But we have people who are starting to do this. Strongbad is joining Ghoul in Texas. Mekasue is going home to Japan to hopefully get in contact with other people. He’s expressed interest in translating to Japanese, so I’m going to be keeping tabs on that for sure. Me and Toph are working heavily in NorCal, trying to carve out a space in Twitch for Catherine, and so far that’s been working phenomenally well. We’re going to be looking at Catherine streams, trying to keep building the interest, building the understanding of advanced tactics. We just need to keep making more content and reminding people they can find their regions on the boards and the Discord, and the more that we connect people, the more we build those scenes, the more vibrant competition we’ll get, and the more this game will actually have roots.

The great reactions from competitors are part of what makes the game so watchable.

The great reactions from competitors are part of what makes the game so watchable.

The Catherine boards have been less active lately, but we’re going to be starting to add more to it now that we have some serious momentum.

I think the Catherine community should expect to double or triple in the next month or two based on the amount of mentions I’ve been getting, which is really inspiring.

Given that there is a lot of love for this game—it has, by and large, been a critical darling, and even though it’s a smaller title, plenty of people have enjoyed it—do you really think that there’s a chance we can get enough eyeballs on the competitive scene to actually get us a sequel?

That is literally what I want to do. That’s the most important thing I could possibly make happen with this community, and I know a lot of people are behind that. I’m going to keep knocking on John Hardin’s door until we get it. For me, it’s not an if, it’s a when. And if we can’t get a sequel within the next couple years, we’re gonna make our own, I swear.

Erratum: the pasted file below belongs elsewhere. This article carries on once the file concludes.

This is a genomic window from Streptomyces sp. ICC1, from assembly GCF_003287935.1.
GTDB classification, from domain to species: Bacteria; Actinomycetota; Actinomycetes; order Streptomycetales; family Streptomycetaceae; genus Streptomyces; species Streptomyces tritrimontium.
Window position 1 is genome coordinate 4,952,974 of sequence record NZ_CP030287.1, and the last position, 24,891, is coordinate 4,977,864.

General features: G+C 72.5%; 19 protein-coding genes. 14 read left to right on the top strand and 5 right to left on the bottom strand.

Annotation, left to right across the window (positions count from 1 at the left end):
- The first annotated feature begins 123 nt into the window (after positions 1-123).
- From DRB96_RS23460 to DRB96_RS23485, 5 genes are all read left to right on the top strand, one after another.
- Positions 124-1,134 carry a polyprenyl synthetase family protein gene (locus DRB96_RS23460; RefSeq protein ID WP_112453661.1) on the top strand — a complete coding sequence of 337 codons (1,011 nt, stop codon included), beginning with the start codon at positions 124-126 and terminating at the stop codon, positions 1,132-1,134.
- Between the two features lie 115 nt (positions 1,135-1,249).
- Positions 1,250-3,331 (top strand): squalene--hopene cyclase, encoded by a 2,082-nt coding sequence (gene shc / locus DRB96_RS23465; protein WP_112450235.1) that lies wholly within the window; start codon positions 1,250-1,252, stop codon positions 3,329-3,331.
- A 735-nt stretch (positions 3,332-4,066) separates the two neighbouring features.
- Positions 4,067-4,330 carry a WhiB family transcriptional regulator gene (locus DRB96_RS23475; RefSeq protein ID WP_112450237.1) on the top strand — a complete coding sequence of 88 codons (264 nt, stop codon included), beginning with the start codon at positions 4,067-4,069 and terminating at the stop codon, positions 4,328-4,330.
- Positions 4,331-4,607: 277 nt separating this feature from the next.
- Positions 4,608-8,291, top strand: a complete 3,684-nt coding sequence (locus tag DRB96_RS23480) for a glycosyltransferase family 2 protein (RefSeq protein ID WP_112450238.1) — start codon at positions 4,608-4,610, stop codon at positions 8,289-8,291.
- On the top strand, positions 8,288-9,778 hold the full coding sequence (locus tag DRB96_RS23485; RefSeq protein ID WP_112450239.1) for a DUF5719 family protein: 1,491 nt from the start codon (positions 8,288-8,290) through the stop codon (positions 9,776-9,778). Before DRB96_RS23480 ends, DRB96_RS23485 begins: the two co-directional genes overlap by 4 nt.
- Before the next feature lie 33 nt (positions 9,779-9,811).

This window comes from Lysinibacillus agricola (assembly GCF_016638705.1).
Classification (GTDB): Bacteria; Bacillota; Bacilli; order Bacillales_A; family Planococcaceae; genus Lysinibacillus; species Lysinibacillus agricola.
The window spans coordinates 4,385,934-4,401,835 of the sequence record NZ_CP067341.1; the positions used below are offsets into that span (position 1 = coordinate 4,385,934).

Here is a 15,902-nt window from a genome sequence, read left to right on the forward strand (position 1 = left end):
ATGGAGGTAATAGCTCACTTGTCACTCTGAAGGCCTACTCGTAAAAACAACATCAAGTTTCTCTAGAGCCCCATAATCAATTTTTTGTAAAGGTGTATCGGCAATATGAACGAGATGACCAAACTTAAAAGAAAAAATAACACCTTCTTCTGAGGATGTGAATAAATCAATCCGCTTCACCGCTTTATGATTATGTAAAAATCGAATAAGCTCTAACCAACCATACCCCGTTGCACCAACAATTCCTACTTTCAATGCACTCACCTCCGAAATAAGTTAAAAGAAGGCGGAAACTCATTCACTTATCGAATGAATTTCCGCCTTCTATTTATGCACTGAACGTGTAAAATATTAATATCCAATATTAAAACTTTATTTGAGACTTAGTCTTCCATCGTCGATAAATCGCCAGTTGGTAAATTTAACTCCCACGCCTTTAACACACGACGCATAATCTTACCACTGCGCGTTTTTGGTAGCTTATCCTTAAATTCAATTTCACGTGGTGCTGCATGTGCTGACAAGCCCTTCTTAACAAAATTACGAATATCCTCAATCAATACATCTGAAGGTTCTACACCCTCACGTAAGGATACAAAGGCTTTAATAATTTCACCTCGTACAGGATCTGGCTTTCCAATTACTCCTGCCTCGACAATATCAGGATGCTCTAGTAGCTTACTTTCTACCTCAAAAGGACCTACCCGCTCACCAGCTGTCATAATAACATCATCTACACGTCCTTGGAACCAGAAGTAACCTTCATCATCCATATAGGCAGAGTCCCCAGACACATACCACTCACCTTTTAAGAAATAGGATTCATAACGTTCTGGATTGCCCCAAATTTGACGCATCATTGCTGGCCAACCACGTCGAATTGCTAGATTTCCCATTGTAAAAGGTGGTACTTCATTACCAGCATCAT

I think it needs a champion and it hasn’t had enough of them over these last few years. It’s a fantastic game that really deserves another shot.

So that about does it for me unless you have anything you want to add at the tail end here.

I wanted to once again give a shout-out to Toph, because he’s really the most important driving force in these last several months. He was like, “You know what man, I’ve loved Catherine for a long time and I’ve never been in the community, can we just play matches?” And when we started playing he got so invested in it, and he was able to show so many more people this love for the game.

And one more for PXTfD and Ghoul for running the Catherine stream at Evo, because this was a very important stream, and this footage is absolutely a piece of the Catherine history, and if we had lost that it would have been felt by the community for sure. So thank you to both of them as well, and everyone else that showed up and threw down at Evo and are trying to find local scenes. I promise I’ll keep helping everyone do that, and we’ll go forward with it!

Dacidbro won in a close match against Toph in 2016, but next year could be a whole different story.

Dacidbro won in a close match against Toph in 2016, but next year could be a whole different story.

Competitive Catherine has been making itself known lately, and the momentum just keeps moving forward. We can’t wait to see more, and get our hands on—here’s hoping!—that theoretical (inevitable?) Catherine 2.

Michael J. Riser writes weird fiction and articles about videogames. He occasionally posts stuff at, and (more frequently) @Quemaqua on Twitter.